Legumes vs. Pulses...what's the difference?

Legumes vs. Pulses...what's the difference?

Dry beans are a beloved staple crop grown all over the world and used in many different cuisines. Dry beans are low in fat and packed with fibre, and are a great source of quality protein, which makes this versatile food perfect for vegans, vegetarians, and meat-loving tummies too! Dry beans also store for a really long time, which makes them a great crop for bulk buying and an excellent source of essential nutrients in the off-season months.

Did you know that Canada is such a great place to grow beans that we actually grow way more than we need? That’s right! Canada exports surplus beans around the world! In fact, 80-90% of the beans grown right here in Ontario are exported.

But what exactly are dry beans? Dry beans are classified as ‘pulses’, which are a subset of the legume family. Legumes are a family of plants that take Nitrogen from the air and fix it into the soil, which enriches the soil for other crops such as corn. The legume family consists of soybeans, peanuts, fresh peas, and fresh beans. When farmed sustainably, legumes and corn should be rotationally cropped, or planted alternately year from year, to maintain healthy nitrogen levels in the soil. 

So, legumes are excellent for sustainable planting, but if beans are part of this family, why are some called ‘pulses’? They should just be called legumes right? Not quite. Pulses are actually technically different from legumes. Pulses are the dried seeds of certain legumes, with virtually no fat. Pulses are grown specifically to be dried and are harvested for their dried seeds, whereas most legumes are harvested young or are harvested dried and made into oil. Not all legumes can be dried and made into pulses, pulses are limited to a very specific variety of beans that are grown to be dried.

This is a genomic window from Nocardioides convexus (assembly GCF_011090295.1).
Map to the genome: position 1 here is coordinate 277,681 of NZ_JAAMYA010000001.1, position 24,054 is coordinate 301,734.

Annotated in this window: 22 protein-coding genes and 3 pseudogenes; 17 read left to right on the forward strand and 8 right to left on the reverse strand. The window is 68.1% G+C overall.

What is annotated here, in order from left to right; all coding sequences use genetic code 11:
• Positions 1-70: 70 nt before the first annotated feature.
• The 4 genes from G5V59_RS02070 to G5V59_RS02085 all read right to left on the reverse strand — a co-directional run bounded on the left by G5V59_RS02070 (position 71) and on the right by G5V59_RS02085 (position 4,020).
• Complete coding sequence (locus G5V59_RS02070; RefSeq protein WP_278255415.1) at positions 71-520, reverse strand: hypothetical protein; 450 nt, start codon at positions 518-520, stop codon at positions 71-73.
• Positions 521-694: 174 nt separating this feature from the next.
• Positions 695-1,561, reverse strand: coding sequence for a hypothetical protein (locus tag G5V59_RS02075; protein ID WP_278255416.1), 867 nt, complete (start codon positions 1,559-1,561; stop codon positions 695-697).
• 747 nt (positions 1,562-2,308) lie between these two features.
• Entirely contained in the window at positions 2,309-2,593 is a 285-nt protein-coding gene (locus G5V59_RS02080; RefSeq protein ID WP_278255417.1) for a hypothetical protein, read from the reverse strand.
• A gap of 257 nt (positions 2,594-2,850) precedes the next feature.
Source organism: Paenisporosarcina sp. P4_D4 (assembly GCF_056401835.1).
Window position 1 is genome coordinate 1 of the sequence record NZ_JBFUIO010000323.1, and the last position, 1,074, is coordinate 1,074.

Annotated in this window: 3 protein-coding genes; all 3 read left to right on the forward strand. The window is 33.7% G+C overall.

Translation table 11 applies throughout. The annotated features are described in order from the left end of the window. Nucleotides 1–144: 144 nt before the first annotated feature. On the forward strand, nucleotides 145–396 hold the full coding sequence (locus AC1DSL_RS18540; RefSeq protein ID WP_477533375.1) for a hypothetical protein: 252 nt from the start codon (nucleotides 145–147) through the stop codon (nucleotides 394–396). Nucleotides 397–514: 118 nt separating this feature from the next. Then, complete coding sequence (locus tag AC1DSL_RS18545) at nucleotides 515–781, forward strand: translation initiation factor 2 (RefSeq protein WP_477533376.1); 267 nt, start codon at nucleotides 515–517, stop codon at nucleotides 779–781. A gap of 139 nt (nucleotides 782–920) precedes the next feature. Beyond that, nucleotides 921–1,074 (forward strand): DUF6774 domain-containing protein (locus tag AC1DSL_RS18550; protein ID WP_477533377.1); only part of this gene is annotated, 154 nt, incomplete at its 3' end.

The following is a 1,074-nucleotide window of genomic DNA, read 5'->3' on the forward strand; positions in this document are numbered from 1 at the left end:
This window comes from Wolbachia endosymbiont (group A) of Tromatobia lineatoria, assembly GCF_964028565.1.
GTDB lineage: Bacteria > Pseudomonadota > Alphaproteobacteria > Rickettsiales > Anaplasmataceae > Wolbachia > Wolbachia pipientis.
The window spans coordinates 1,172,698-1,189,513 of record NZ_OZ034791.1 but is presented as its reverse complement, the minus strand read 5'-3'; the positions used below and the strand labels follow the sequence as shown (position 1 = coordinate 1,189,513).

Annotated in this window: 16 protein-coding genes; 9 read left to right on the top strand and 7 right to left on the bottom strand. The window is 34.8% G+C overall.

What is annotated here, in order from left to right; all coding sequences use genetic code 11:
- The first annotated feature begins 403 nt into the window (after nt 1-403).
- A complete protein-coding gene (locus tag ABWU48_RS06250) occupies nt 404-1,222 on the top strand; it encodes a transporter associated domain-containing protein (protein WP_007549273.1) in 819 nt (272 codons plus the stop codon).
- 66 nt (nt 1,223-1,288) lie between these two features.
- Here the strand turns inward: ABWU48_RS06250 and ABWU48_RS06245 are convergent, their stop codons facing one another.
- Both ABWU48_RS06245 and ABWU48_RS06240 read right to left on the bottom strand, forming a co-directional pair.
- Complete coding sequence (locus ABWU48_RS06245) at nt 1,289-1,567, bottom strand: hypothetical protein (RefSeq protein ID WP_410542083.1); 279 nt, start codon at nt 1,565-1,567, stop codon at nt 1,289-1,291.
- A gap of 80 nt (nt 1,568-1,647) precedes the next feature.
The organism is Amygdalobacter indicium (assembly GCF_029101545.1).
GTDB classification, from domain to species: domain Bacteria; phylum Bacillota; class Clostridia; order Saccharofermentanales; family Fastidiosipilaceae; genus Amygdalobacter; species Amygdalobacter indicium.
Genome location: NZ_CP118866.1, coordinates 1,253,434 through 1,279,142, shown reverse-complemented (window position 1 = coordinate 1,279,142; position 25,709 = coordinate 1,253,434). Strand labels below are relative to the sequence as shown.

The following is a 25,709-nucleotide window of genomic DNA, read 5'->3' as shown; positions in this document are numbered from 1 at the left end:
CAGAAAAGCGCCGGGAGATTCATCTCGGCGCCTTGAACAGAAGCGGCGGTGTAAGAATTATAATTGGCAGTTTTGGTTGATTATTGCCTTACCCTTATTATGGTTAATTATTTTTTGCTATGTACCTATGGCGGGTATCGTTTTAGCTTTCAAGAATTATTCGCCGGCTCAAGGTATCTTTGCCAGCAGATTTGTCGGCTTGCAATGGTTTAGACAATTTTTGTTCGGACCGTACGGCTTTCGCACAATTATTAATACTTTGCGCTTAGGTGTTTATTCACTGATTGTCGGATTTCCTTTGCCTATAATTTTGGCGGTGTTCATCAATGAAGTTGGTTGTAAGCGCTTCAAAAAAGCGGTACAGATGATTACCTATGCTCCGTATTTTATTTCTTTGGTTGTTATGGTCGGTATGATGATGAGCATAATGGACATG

Pulses include dry lentils, dry beans, dry peas, and chickpeas. Soybeans and peanuts are not pulses nor can they be dried to be pulses because of their high fat content.

Why does this distinction matter? Most legumes are grown to be processed into other products or animal fodder because of their higher fat content, or are grown to be green manure due to their nitrogen fixation abilities. Pulses, due to their high protein and fibre content and low fat are better for eating, and they are low in saturated and trans fats, so eating them can reduce your risk of cancer, heart disease, and stroke. The essential nutrients they contain are also excellent for balancing vegan and vegetarian diets, and contribute to growing healthy babies in the womb. Pulses are an excellent source of energy and have impressive amounts of B-vitamins, calcium, and iron, phosphorus, potassium, Zinc and very little sodium, and can be stored for long lengths of time. 

Dry beans are super easy to use and incorporate into your cooking! Just soak them in water overnight to rehydrate them, and add them into your favourite bean dishes. They can also be simmered or boiled from their dry state right in soups or stews, especially in a crock pot, for a cooked and tender bean done at the same time as the rest of the ingredients in the dish. 

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